Your brain has a whole lot more to do with cravings than you might think. (For Spectrum Health Beat)

For some people, it’s an almost daily mystery. They’ll start the day with a healthy breakfast, and follow it up with a respectable lunch.

But by the time evening comes, the siren song of half a pizza, a bag of chips or a pint of ice cream lures them in.

And even if they sit down to a balanced dinner, they often lose their grip on standard portion control, eating too-large amounts of healthy foods.

Most people beat themselves up over their lack of willpower. But researchers are learning more all the time about the ways simple biology overrules people’s best intentions.

New research from the University of Georgia, for example, has isolated a specific circuit in the brain that alters food impulsivity—that thing that makes us cave in for yet another cookie.

Impulsivity, doing something without thinking about the consequences, is linked to overeating, binge eating, weight gain and obesity. (It’s also tied to compulsive gambling and drug addiction.)

For now, that information isn’t particularly useful. But in the future, it’s possible experts will be able to use that knowledge to create interventions that help us better tame those impulses.

But it does underscore that for human beings, food is more about biology than morality.

“It’s a good thing that our brains won’t let us starve,” said Sarah Flessner, a registered dietitian at Spectrum Health in Grand Rapids, Michigan. “It’s trying to protect the body from starvation.”

The problems, she said, come about because so many of us tend to approach food from an issue of restriction and deprivation.

“If we’re so focused on being ‘good’ that we’ve been living on salad lately, then when we’re presented with food that is really appetizing, the caveman part of our brain takes over.”

And the impulse becomes stronger throughout the day because willpower—the thing that makes it possible to say no at least some of the time—gets depleted throughout the day.

“Willpower is just a finite thing,” said Adelle Cadieux, PsyD, a psychologist who works at Spectrum Health Helen DeVos Children’s Hospital. “We only have so much. If we’re around unhealthy food we really enjoy, we can only say ‘No’ so many times before we give in.”

Tips to tame those irresistible biological urges:

1. Stock up on healthy foods you love.

“If most of the food we have in our house is healthy, mostly what we’re going to eat is healthy,” Dr. Cadieux said.

2. Try a schedule.

While everyone is different, Flessner said a good rule of thumb is that “most bodies need nourishment around every four to five hours, whether that’s a snack or a meal.”

And it can be helpful to create a routine, which seems to help people get more in tune with hunger and fullness cues.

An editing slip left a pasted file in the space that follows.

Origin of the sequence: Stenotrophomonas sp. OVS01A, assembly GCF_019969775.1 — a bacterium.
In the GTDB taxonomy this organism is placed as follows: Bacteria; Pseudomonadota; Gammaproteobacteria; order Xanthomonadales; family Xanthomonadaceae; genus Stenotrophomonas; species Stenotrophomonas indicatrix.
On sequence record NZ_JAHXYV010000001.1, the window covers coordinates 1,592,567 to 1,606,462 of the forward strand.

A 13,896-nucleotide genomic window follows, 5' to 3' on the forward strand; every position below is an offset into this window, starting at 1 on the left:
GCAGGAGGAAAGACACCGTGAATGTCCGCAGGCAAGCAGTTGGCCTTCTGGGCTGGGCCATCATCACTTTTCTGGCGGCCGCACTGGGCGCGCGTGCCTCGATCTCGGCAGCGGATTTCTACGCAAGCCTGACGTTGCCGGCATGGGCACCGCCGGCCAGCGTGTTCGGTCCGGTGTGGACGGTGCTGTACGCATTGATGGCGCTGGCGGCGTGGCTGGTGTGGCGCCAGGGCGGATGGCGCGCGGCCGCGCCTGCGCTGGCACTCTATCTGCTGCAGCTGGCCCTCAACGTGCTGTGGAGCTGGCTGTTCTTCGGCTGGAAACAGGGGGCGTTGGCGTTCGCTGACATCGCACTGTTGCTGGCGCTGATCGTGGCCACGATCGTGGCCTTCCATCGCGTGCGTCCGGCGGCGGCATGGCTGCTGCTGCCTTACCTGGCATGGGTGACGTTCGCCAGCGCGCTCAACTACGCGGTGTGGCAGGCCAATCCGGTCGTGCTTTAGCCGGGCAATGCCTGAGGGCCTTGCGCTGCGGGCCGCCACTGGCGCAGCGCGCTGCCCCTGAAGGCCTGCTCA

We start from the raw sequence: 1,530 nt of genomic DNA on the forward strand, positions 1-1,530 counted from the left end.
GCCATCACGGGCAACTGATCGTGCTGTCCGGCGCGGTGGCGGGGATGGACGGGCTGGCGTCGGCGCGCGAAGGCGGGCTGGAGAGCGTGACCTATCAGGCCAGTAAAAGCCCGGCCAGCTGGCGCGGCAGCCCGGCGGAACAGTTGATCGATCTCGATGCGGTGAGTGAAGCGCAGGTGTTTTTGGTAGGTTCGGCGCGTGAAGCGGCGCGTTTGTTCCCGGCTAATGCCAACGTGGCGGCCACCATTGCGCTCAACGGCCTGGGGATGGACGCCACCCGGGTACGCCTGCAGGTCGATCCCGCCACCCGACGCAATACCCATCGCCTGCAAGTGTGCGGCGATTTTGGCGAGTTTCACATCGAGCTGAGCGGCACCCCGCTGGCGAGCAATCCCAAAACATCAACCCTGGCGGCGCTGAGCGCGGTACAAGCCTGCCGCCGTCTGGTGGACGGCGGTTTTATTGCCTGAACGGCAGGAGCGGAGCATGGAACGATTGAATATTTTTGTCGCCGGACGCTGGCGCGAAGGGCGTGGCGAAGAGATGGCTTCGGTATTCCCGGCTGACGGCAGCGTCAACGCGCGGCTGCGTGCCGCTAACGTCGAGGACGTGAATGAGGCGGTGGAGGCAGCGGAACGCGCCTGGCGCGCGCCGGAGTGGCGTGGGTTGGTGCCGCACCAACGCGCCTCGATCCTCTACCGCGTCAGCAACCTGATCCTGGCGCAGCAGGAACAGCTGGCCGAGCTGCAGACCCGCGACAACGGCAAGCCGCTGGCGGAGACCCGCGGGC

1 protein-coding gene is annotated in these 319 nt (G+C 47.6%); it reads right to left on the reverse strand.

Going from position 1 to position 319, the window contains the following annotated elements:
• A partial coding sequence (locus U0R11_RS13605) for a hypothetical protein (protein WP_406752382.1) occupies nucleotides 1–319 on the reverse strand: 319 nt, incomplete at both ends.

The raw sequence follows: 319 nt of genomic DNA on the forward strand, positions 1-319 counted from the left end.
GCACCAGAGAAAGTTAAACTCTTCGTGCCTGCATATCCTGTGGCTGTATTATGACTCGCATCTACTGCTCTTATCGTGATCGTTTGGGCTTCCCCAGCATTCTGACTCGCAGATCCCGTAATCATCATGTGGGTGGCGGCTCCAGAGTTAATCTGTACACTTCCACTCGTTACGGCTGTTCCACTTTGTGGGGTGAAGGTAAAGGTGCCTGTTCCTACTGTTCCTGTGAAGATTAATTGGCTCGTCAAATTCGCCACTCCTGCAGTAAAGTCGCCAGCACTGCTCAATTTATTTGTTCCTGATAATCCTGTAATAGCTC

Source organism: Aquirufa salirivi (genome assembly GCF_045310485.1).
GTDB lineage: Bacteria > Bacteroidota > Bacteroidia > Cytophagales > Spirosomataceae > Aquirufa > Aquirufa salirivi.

3. Count to five.

While it may be hard to balance every meal across all five food groups, you should have some fruit, vegetables, grains, protein and dairy every day.

“If we’re consistently eating just one or two, that’s a problem,” Dr. Cadieux said.

Spoiler alert: You are probably produce deprived. The Centers for Disease Control and Prevention reports that only 9% of Americans get the recommended number of servings of vegetables, and only 12% eat the right amount of fruit.

4. Are you hungry? Are you sure?

Because many people have spent so much time in this cycle of restriction and deprivation, followed by overeating, they may have lost track of their ability to detect true hunger.

“Hunger is not obvious to a lot of people,” Flessner said.

Pay attention to how you feel so you can tune in to the complex biological warning systems, including hormonal hunger cues.

5. Want that treat? Go ahead.

While unrestrained eating of high-calorie foods isn’t a good idea, Dr. Cadieux said it makes sense to indulge once in a while. “Sometimes we find ourselves eating four portions of a healthy food—and consuming too many calories–because we are not satisfying the actual desire for the treat.”

The key, she said, is to be mindful about treats and aware that we are making a conscious choice. “That way, you can remind yourself, ‘Hey, I’m not going to have this sweet a coworker is offering me now, because later, I am going to have a treat that I’d prefer.’”

6. Fasting? No, thank you.

Fasting continues to be popular in the trendy world of crash diets, “but it creates this dangerous situation of putting our body into starvation mode,” Flessner said. “And it gets harder to make choices that feel good and sensible to you when you end the fast.”

7. Ask for help.

Normal eating includes a wide range of behavior. But if you suspect food is a problem in your life, ask a professional.

“If you feel like you can’t trust yourself to go to a party or on a date because you’re worried you’re going to overeat, it’s time to address the problem,” Flessner said. “You don’t have to meet any clinical definition of an eating disorder for it to have a negative impact.”

Finally, she urges people to “approach food from a place of curiosity, not from this endless cycle of good and bad foods. Then we can be a little bit more objective about deciding what we want to eat, and what’s genuinely nourishing.”